Jen Orkis reports that public health leaders and football players came together in Kampala recently to launch United Against Malaria efforts will use the 2010 World Cup as a focal point for raising awareness and funds for the fight against malaria. Jen explains that, “By leveraging football/soccer, one of the most popular sports in the world, UAM aims to raise global awareness and renew worldwide commitment to ending malaria, as well as increase the use of prevention tools and malaria treatment in Africa.”
Gabrielle Fitzgerald of Gates also described the “kick-off of Ugandaâ€™s United Against Malaria campaign – a coalition of local business, football and non-governmental organizations who have come together to raise awareness about malaria” on One‘s Website. She quoted Edgar Watson, CEO Federation of Uganda Football Association, as saying …
Football is a game that is so dear to my heart. It therefore gives me so much joy to see that the United Against Malaria campaign is using the football platform to fight malaria. I pledge to hold the football torch, as we, the coaches and footballers in Uganda all rally behind United Against Malaria. I do this for the children and for the future.
The launching represented a waide partnership including both public and private sectors. For example, the Monitor reported on the involvement of a key mobile phone network: “MTN, the official sponsors of the 2010 World Cup recognise that kicking malaria out of Uganda is not a fight one organisation can win. They are partnering with the consortium to raise awareness and help fight kick out malaria by 2010.”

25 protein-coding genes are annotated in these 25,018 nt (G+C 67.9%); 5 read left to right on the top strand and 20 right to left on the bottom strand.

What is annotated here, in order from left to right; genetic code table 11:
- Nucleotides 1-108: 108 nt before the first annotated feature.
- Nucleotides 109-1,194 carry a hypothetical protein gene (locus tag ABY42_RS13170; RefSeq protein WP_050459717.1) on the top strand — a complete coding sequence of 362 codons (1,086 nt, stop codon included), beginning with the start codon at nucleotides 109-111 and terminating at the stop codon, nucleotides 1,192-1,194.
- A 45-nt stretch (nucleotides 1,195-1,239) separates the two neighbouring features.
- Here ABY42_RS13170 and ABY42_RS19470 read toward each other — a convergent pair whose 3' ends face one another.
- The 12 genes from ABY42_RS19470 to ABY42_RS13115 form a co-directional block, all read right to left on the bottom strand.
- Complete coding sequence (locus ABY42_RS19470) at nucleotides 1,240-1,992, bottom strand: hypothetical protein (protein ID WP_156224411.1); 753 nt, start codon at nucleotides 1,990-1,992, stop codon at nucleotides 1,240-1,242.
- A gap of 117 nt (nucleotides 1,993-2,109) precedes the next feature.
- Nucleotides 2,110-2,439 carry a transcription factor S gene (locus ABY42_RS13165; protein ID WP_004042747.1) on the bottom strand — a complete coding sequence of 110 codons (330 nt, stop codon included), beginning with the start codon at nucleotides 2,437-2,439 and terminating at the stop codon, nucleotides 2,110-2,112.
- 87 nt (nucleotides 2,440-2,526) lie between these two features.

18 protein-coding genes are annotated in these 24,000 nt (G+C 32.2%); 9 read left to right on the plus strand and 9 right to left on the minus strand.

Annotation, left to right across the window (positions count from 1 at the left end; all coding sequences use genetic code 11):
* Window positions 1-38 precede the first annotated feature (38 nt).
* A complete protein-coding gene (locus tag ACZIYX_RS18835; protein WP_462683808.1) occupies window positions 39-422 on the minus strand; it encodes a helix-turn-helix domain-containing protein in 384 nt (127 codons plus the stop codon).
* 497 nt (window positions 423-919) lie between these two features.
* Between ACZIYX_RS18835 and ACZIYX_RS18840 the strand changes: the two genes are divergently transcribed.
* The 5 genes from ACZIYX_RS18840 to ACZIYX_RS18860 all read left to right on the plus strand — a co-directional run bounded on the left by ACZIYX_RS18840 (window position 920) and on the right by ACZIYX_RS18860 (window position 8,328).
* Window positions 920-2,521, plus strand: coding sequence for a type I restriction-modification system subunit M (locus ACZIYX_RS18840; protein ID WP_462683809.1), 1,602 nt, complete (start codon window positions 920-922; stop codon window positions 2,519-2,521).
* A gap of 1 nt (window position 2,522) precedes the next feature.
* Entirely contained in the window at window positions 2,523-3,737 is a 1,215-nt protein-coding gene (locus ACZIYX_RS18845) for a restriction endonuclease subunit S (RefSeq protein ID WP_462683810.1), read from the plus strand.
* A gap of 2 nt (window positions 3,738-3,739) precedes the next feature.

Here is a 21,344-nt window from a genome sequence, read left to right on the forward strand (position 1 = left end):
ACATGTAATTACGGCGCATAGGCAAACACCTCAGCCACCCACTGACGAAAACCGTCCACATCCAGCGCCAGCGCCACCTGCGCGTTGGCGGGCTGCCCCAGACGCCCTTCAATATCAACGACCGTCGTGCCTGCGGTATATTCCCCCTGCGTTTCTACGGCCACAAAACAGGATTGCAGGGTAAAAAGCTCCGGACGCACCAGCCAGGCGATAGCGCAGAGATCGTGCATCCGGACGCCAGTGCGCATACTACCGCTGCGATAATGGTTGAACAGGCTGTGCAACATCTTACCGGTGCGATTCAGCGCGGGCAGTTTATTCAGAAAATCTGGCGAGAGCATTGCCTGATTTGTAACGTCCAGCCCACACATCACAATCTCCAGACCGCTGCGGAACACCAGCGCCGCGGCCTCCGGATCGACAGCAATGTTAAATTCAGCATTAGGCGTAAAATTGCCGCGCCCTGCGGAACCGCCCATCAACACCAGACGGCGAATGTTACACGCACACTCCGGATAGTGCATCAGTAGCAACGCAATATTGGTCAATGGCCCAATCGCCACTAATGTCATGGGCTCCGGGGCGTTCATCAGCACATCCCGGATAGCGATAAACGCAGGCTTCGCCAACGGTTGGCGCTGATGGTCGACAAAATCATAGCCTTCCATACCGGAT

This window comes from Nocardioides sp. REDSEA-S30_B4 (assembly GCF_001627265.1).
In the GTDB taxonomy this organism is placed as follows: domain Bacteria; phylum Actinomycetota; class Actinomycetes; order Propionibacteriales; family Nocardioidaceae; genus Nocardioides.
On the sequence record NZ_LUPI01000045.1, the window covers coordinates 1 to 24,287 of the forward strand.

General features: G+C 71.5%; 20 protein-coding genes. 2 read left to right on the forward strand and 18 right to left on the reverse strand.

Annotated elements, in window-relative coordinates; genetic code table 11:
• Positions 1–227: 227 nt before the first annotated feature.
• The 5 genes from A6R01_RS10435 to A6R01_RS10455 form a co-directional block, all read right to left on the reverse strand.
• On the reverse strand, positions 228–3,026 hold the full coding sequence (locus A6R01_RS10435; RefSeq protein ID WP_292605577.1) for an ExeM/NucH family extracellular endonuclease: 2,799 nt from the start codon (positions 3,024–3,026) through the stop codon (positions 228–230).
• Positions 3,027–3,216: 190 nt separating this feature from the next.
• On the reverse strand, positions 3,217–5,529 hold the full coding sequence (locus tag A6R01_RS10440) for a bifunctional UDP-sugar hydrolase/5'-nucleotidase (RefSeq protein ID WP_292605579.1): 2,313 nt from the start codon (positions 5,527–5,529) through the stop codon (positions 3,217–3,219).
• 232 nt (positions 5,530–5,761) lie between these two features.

From the public side Dr. Steven Mallinga, Minister for Health, used the occasion to raise awareness and was reported in the Monitor as saying, “Malaria is the leading cause of absenteeism from work and school due to the several bouts a person may suffer. He advised people to seek treatment within 24 hours of on onset of symptoms. He also encouraged people to sleep in mosquito nets and pregnant women to take the recommended malaria dose.”
UAM is looking for action now as well as sustained effort into the future. “Footballers, non-governmental organizations, foundations, governments, corporations and people like you who have joined forces ahead of the 2010 World Cup in South Africa to unite in the fight against malaria. By acting now,Â we can achieve unprecedented increases inÂ mosquito net coverageÂ across AfricaÂ to save millions of lives by the next World Cup inÂ 2014.”
What is encouraging from the above quote is that is shows UAM is not here just for show, capitalizing on one fleeting event in 2010, the year when RBM coverage targets should be achieved. They also recognize that sustained effort is needed – getting people to use their nets regularly – to turn the coverage targets into reduced morbidity and mortality in the long run.